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Earlier Childhood Intervention: Before Pre-K

Summary:
Discussions of early childhood interventions often work backward from kindergarten--with a focus on providing preschool programs. Whatever the merits of such programs (and I've described some weaknesses of the evidence supporting them here and here), they arrive too late for many at-risk children. For example, some evidence suggest that the cognitive gap for black children as a group opens up somewhere between ages 1 and 2--that is, well before a pre-K program starts.  The Spring 2019 issue of Future of Children is devoted to a seven-paper symposium, plus and introduction, on the theme of "Universal Approaches to Promoting Healthy Development." The overall theme is to explore programs that start with home visits for parents of new babies. The idea is that such home visits can help link

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Discussions of early childhood interventions often work backward from kindergarten--with a focus on providing preschool programs. Whatever the merits of such programs (and I've described some weaknesses of the evidence supporting them here and here), they arrive too late for many at-risk children. For example, some evidence suggest that the cognitive gap for black children as a group opens up somewhere between ages 1 and 2--that is, well before a pre-K program starts. 

The Spring 2019 issue of Future of Children is devoted to a seven-paper symposium, plus and introduction, on the theme of "Universal Approaches to Promoting Healthy Development." The overall theme is to explore programs that start with home visits for parents of new babies. The idea is that such home visits can help link new parents to other community and health care resources, in a way that helps improve child development (and reduces child mistreatment).

It's easy to hypothesize about reasons why universal visit for new parents might work really well, or on the other side might be unwanted or too costly or impractical. Thus, the issue focuses on actual programs of this type and evidence on how they have worked. Here are a few examples, as summarized in the introductory essay by Deborah Daro, Kenneth A. Dodge, and Ron Haskins.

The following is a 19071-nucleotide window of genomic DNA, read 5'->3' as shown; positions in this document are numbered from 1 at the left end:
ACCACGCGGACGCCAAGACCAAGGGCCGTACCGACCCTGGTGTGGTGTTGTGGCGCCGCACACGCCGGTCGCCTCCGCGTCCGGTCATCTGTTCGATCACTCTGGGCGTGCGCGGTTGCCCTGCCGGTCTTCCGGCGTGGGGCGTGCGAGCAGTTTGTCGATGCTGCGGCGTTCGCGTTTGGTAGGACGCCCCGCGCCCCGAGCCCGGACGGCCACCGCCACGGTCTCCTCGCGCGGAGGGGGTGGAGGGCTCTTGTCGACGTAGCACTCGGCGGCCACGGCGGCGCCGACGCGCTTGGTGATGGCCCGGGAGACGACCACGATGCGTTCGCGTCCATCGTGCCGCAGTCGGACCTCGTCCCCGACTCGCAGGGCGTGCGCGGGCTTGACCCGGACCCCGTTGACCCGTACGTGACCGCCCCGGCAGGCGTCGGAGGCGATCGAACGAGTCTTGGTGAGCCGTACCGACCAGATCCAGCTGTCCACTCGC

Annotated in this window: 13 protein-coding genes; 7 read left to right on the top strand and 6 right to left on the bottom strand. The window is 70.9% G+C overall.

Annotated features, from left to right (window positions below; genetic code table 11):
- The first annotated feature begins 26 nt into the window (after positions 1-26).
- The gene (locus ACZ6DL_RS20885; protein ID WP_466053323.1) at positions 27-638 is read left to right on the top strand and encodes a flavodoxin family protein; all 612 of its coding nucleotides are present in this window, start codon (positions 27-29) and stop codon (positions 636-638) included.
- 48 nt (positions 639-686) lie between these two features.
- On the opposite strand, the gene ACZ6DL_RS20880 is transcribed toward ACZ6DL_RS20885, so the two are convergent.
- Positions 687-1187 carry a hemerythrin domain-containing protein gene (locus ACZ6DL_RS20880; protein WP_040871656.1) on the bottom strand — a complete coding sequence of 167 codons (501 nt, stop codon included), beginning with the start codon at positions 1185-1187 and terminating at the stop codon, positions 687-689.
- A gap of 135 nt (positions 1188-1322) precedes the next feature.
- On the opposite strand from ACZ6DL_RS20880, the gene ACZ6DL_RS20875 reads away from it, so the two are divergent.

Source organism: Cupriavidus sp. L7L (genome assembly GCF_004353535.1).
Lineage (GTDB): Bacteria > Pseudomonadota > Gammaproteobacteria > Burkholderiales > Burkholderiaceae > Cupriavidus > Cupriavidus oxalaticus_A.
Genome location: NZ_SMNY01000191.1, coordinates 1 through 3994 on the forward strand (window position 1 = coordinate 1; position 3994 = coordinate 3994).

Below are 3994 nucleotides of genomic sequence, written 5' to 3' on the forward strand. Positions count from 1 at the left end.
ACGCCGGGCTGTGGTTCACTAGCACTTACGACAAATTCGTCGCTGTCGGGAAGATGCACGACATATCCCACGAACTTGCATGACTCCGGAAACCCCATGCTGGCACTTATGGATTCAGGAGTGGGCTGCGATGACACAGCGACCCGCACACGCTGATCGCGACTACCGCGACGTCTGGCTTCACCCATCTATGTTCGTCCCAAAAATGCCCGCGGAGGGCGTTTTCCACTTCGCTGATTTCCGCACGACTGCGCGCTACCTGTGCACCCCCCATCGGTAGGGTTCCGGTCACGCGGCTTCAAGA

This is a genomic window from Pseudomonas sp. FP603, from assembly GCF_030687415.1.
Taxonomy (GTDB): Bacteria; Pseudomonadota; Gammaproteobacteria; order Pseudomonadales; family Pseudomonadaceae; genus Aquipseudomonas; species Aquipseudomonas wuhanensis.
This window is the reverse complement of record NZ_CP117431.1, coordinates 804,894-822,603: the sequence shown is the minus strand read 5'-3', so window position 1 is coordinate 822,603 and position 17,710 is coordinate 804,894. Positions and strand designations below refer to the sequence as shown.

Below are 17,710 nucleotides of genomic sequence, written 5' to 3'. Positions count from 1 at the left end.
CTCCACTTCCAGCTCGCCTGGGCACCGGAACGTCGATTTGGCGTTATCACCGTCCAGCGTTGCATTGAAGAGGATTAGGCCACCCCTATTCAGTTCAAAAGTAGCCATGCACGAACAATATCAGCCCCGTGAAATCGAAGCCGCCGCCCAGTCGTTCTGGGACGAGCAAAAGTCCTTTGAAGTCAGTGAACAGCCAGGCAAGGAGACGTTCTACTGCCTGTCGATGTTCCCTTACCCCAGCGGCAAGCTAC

One example involves a program called Family Connects, which is described in this issue in a paper called “Universal Reach at Birth: Family Connects,” by Kenneth A. Dodge and W. Benjamin Goodman. As summarized by Daro, Dodge, and Haskins:

In this article, Dodge and Goodman report the results of three studies using the Family Connects model that illustrate its feasibility and show the strengths it could bring to broader implementation. The first trial encompassed nearly 5,000 children born in two hospitals in Durham, NC, between July 1, 2009, and December 31, 2010. Half the babies and their families were randomly assigned to an experimental group, the other half to a control group. ...
The Family Connects program consists of three pillars: home visiting, community services, and data and monitoring. During the home visiting portion, a discussion took place between a parent, usually the mother, and a program nurse. The interview was conducted in the family home during the first few weeks of the child’s life and lasted from 90 to 120 minutes. The visiting nurse assessed family risk in 12 domains, and then the mother and nurse developed a plan to promote the child’s development and wellbeing. Where necessary, and when agreed to by the mother, the nurse arranged visits to community agencies. Birth records were used to record family needs and services received.